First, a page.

When people hear “marijuana grow operation”, they often picture some stoner in a bathrobe, named Chazz, running up his mom’s electricity bill in the basement. What you don’t think of is 29 acres of lush, fertile land tucked into a hidden valley on the Oregon Coastal range; these folks aren’t making ranch though. They’re producing some of the highest quality herb Oregon has to offer.
While their products aren’t currently available in medical dispensaries – you can thank Uncle Sam for that one – they still produce some of the highest CBD strains on the market. CBD is a non-psychoactive compound found in the plant – producing a euphoric sense of relaxation, without the high. Their new strain, Corazon, is an easy one to fall in love with, producing a whopping 22.5% CBD!
There’s a lot to love about this place. They’re good people creating a great product. Everything they produce – from their unaltered herb to the bud that will be used for concentrates, is high quality. Even the pre-rolls are made with smaller, A-grade buds instead of shake. To reiterate, if weed were a bag of Doritos, these guys are using entire chips, instead of just the crumbs at the bottom of the bag.
Yerba Buena has products in two dozen recreational dispensaries starting on the Oregon Coast, and extending inward to the Oregon Desert. They are in dispensaries as far north as Portland and as far south as Medford. For those that are too stoned to navigate a web browser at the moment, here’s some of the dispensaries that carry their ganja:
Portland District – Oregon’s Finest, Electric Lettuce, Nectar, Chalice, CannaDaddy’s, Serra Cannabis and the
Bend – CannaCopia and Oregrown.
Eugene – Moss Crossing, Nectar, Serra Cannabis and Sproutly.
Medford – Fireside
Oregon Coast – Chalice and Nectar.
Establishing your brand as an awesome product is one thing, but creating that product without harming your surrounding environment is an entirely different challenge. Yerba Buena is a company committed to taking that on; dedicating itself to sustainable practices such as utilizing everything from LED light bulbs to reusable soil containers.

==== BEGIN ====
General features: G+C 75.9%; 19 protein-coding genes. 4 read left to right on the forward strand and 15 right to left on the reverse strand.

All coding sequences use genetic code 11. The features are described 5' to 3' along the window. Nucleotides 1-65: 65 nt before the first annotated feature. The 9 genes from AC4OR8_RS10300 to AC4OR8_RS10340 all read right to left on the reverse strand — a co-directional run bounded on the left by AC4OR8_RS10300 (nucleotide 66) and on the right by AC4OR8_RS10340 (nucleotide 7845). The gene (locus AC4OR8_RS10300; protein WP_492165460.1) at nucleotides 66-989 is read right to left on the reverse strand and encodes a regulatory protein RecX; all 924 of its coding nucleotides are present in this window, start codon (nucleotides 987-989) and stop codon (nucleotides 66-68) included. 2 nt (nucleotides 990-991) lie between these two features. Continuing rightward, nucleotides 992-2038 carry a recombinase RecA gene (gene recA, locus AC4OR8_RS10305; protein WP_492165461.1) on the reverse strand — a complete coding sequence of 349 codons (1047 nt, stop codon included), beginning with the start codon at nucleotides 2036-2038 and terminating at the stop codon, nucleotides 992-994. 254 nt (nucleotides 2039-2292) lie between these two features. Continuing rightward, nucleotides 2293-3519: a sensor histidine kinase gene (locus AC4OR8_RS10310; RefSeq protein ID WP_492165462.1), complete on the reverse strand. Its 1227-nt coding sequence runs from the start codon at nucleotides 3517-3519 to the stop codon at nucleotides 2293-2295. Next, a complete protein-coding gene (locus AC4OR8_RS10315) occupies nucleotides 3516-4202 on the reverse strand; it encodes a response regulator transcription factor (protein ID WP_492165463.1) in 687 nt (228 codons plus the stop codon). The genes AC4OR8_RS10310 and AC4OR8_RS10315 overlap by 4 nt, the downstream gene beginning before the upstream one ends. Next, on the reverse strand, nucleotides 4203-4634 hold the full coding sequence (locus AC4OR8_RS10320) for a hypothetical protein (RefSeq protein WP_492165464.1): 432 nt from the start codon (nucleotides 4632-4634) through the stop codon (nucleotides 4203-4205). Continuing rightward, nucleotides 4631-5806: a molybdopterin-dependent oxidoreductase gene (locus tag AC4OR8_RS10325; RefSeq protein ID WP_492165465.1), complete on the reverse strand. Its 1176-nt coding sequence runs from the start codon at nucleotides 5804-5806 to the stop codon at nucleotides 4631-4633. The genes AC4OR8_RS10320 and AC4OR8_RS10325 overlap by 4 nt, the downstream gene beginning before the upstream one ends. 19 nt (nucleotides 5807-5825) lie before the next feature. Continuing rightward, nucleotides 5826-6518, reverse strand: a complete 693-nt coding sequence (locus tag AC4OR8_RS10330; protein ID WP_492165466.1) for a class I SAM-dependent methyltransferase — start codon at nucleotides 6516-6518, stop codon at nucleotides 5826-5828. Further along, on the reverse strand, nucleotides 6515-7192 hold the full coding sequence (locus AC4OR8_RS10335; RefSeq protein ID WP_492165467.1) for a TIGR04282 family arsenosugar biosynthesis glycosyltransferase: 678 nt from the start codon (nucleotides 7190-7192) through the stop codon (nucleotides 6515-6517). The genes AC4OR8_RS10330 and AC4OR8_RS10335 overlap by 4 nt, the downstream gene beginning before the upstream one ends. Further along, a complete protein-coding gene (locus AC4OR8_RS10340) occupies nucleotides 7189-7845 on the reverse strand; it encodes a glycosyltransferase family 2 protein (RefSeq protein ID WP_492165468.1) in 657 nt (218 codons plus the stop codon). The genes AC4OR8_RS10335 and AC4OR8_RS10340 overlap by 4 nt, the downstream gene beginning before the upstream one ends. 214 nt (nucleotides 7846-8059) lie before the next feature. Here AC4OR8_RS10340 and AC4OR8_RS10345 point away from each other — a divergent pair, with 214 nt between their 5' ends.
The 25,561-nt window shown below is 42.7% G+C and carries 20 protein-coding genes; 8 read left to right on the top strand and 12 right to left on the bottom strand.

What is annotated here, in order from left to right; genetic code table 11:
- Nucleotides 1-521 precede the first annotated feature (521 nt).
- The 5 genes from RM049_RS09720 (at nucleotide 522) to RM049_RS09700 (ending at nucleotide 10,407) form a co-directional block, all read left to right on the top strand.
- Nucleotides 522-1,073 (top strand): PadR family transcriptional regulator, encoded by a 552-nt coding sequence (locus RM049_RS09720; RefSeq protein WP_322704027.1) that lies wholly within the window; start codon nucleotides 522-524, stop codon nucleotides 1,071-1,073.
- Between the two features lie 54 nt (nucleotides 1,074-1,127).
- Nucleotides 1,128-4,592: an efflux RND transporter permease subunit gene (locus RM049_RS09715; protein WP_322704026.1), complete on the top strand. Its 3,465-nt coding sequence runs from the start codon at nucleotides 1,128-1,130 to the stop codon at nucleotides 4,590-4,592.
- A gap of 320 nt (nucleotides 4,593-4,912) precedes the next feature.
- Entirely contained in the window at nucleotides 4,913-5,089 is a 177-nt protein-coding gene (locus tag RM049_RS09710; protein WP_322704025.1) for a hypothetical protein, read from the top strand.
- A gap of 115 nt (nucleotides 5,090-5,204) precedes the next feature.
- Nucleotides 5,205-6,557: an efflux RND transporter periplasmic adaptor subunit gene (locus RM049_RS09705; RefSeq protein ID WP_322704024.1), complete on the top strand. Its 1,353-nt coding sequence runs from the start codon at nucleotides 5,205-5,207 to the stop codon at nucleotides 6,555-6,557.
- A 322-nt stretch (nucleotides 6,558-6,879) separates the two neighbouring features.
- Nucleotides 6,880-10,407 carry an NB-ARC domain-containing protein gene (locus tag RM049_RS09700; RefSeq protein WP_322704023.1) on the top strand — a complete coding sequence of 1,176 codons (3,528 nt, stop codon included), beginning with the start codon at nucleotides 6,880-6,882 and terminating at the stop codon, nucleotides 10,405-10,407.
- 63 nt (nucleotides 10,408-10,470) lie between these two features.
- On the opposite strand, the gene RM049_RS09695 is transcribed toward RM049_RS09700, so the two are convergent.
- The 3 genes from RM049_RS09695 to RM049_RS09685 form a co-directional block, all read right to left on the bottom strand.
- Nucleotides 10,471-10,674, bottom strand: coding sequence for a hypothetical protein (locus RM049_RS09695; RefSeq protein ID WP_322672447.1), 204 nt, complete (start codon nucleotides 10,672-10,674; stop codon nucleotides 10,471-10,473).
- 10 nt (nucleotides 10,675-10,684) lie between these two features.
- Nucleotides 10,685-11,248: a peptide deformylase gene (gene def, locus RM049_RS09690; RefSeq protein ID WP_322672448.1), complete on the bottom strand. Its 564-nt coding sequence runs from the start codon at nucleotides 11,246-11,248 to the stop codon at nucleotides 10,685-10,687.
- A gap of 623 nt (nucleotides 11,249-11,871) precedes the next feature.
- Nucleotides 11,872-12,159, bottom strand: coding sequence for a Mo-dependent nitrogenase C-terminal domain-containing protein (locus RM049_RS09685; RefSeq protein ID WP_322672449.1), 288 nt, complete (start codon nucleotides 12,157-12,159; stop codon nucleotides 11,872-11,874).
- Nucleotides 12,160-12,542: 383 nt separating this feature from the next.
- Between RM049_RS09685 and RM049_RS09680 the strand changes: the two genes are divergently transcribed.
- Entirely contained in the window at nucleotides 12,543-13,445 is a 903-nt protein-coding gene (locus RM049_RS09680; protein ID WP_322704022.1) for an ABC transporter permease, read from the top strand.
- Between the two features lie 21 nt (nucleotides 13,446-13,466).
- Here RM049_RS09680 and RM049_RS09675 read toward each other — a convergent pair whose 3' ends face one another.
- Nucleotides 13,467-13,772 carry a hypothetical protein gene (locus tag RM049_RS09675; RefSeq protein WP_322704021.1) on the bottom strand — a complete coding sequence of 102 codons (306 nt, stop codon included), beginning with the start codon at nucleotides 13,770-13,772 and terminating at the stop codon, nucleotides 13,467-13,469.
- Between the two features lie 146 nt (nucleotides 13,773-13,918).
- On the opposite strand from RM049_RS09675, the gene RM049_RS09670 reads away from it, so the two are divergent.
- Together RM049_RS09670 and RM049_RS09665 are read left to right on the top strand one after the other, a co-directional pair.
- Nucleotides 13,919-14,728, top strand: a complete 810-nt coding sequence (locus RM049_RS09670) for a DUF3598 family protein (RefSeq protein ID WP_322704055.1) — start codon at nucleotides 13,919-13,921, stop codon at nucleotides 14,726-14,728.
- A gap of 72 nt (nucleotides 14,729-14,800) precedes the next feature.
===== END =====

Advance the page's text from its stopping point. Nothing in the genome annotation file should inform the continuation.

The company does an immense amount of research even for their bat guano. Yes, they study up on their bat turds. Ensuring they’re extracting it from an ecosystem where the bats have a year round food source, as to not impact other inhabitants of that environment. As for their own environment, they use a system called IPM (Integrated Pest Management), where they hire a team of natural born killer insects to exterminate unwanted pests. These predatory insects are sort of like the Jason Bourne of the insect family, and work in place of harmful pesticides. The farm’s drying/curing program is controlled by four systems that regulate temperature and humidity to dry over 10-14 days to let the terpenes fully express. This also allows the bacteria to eat the chlorophyll so that the buds smell like weed, not grass. Nobody wants their special grass to smell like plain ol’ regular grass. Good herb is determined by how much of a stank face one makes when that skunky aroma reaches their nostrils. They follow the two week drying process by curing the weed for an additional four weeks! Patience stoners, like any good spirit, weed this amazing takes time.
What separates this grow-op from Chazz’s mom’s basement and most other grow-ops isn’t the comely setting, the bat poo, or the Jason Bourne insects. It’s the love. The care they put into each and every individual plant. Every plant at their farm is hand trimmed. Tended to by selected trimmers with specific prowess for different plants. Every plant gets touched and cared for every day. That’s a lot of love. Now, if only I could receive that sort of affection. I can hardly get a friend to scratch my back when I have an unreachable itch. I digress. Yerba Buena is paving the way for sustainable, ethical practices in the industry.
“There are no standards for best practices right now in this industry so we have to make our own. We are making them as high as possible. Because why not? We can.” –Laura Day Rivero, Yerba Buena Operations Manager.
People and plants have come to form this delicate, symbiotic relationship. As a matter of fact, the relationship has always existed. We need plants and plants need us. In order to produce dank kush, you need dank employees, and in order to produce dank employees, you need dank ethics. Large-scale corporations tend to put ethics on the back burner. Yerba Buena is a small scale operation of about 40 employees, giving them the liberty to treat their people right. All of their employees, including trimmers, receive full health benefits. It’s a little higher overhead, but it’s the right thing to do. Their facility even hosts a company garden! They’re like Google, without the ping pong tables – but who needs ping pong tables when you have weed and veggies? “I really see this as an opportunity to make a huge difference in the world…” Laura Day, OM, explained, “[To] inspire change beyond this industry.”
Yerba Buena is Spanish for “good herb,” but there’s a level of depth that comes along with that title. The herb coming from here is more than good, it’s fantastic and the folks running this close-knit farm are amazing. They treat their employees GOOD, they treat their plants GOOD, and they treat their environment GOOD. This company gives me stoner butterflies, and I’m excited to see how far they grow in these next few crucial years.
Click here to learn more about Yerba Buena!